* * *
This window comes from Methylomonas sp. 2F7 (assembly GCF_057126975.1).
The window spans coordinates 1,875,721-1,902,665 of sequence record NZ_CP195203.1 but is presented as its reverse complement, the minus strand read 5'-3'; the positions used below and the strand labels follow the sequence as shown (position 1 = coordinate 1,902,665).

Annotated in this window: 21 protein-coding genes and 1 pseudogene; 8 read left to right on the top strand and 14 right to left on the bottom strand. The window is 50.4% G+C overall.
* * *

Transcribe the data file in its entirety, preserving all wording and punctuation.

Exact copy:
This window comes from Methylomonas sp. 2F7 (assembly GCF_057126975.1).
The window spans coordinates 1,875,721-1,902,665 of sequence record NZ_CP195203.1 but is presented as its reverse complement, the minus strand read 5'-3'; the positions used below and the strand labels follow the sequence as shown (position 1 = coordinate 1,902,665).

Annotated in this window: 21 protein-coding genes and 1 pseudogene; 8 read left to right on the top strand and 14 right to left on the bottom strand. The window is 50.4% G+C overall.